Chronic transcutaneous electrical stimulation of calf muscles improves functional capacity without inducing systemic inflammation in claudicants. Eur J Vasc Endovasc Surg. 2004 Feb;27(2):201-9. Anderson SI, Whatling P, Hudlicka O, Gosling P, Simms M, Brown MD.
Abstract OBJECTIVES: To assess whether electrical stimulation of ischaemic calf muscles in claudicants causes a systemic inflammatory response and to evaluate effects of its chronic application on muscle function and walking ability. DESIGN: Prospective randomised controlled trial of calf muscle stimulation. MATERIALS AND METHODS: Stable claudicants were randomised to receive either active chronic low frequency (6 Hz) motor stimulation (n=15) or, as a control treatment, submotor transcutaneous electrical nerve (TENS) stimulation (n=15) of calf muscles in one leg, 3 x 20 min per day for four weeks. Leucocyte activation was quantified by changes in cell morphology, vascular permeability by urinary albumin:creatinine ratio (ACR), calf muscle function by isometric twitch contractions and walking ability by treadmill performance pre- and post-intervention. RESULTS: Acute active muscle stimulation activated leucocytes less (28% increase) than a standard treadmill test (81% increase) and did not increase ACR. Chronic calf muscle stimulation significantly increased pain-free walking distance by 35 m (95% CI 17, 52, P<0.001) and maximum walking distance by 39 m (95% CI 7, 70, P<0.05) while control treatment had no effect. Active stimulation prevented fatigue of calf muscles during isometric electrically evoked contractions by abolishing the slowing of relaxation that was responsible for loss of force. CONCLUSIONS: Chronic electrical muscle stimulation is an effective treatment for alleviating intermittent claudication which, by targeted activation of a small muscle mass, does not engender a significant systemic inflammatory response.
My comments: Electric stimulation parameters of this study were:
- Waveform: biphasic square wave
- Rate: 6 Hz TENS
- Pulse Duration: 250 uS
- Amplitude: an intensity that elicits a visible, pain free muscle contraction
- Electrode location: over the motor point and muscle belly of the triceps surae
- Frequency and duration: 20 minutes performed 3 times per day for 4 weeks
The stim was only done on the worse leg rather than both legs. They were tested by walking on a treadmill at 2.5 kph (1.55 mph) with a 10% incline. Improvements were reasonably impressive increasing pain free walking distance (PFWD) 108% and maximal walking distance (MWD) 50%, which isn’t bad for 4 weeks.
- PFWD increase per week = 27%
- MWD increase per week = 12.5%
- PFWD increase per workout = 9%
- MWD increase per workout = 4.2%
Those increases are not that far different from what one gets with treadmill training and I would expect the treatments to be complementary. I tried the TENS program like above on myself and my patients and thought it would help but I think you would get both increased strength and blood flow with a longer on and off time, 2 on 2 off (EMS pattern feels optimal to me) and I think the EMS current will better increase strength and likely decrease pain better at the same time. I would use a longer pulse width as well with the EMS, up to 450 uS if I had it available. The control group in this study used a very light TENS pattern that did not cause muscle contraction and they had no improvement in function, and that’s what I would expect, it’s the electrically induced muscle contraction that is likely responsible the the improved function, which is why I would expect EMS with a higher intensity, longer muscle contraction and longer pulse with to be better still, though I think a short rest is likely going to better improve circulation than you would get with some more classic strength EMS type protocols.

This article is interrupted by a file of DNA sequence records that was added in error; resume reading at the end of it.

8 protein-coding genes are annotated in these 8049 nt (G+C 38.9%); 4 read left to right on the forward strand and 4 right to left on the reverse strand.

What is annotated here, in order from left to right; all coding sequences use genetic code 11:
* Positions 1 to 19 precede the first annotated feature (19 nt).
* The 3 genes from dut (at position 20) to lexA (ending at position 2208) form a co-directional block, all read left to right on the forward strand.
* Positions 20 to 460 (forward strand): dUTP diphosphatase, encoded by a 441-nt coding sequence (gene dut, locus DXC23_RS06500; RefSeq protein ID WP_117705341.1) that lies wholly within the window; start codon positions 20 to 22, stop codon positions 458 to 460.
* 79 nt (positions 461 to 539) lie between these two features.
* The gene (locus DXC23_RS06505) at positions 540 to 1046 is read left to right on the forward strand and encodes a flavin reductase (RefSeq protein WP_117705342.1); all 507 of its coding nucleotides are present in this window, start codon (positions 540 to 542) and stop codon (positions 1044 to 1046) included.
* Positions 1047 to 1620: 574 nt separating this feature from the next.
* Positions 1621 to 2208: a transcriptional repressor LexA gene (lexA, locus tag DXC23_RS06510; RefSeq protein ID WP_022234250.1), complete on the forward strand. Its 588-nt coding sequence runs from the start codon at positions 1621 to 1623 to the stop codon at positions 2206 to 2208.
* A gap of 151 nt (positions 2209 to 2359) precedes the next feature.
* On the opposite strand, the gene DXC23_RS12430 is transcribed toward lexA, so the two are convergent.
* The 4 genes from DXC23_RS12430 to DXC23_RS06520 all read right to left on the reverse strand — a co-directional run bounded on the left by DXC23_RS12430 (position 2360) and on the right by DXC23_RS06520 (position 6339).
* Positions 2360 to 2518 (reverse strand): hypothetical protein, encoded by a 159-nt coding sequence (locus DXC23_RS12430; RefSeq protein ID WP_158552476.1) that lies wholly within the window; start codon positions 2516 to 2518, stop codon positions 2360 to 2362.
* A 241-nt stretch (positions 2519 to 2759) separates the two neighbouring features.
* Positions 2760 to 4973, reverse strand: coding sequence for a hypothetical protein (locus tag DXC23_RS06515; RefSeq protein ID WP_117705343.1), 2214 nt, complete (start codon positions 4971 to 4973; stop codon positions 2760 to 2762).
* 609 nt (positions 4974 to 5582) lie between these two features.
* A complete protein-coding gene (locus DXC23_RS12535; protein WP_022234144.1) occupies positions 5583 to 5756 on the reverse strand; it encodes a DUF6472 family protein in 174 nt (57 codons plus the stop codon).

[Update 4-28-16] I’ve been meaning to take back what I said about 2 second on 2 second off being optimal. I think 2 on 2 off would work but after doing my EMS for aerobics tests I think the 6 hz they used in the study to be nearly ideal. However in my experience 5 hz was slightly better. I still expect a pulse duration of 450 uS to be considerably better than the 250 uS used in the study simply because it will reach more muscle thus further increase circulation. This would be particularly important for those with nerve damage often accompanying intermittent claudication.
As always, if you have any further questions or need for clarifications, please don’t hesitate to ask. Being aware that some of my blog ideas are contentious and occasionally a bit out of the field of my expertise, I encourage my readers to come forth with any questions/comments that are of interest or concern. Your comments are valued and welcomed.
Chad Reilly is a licensed physical therapist, located in North Phoenix, practicing science based medicine with treatment protocols unique and effective enough to proudly serve patients from Phoenix, Scottsdale, Mesa, Chandler, Tempe, Peoria, and Glendale.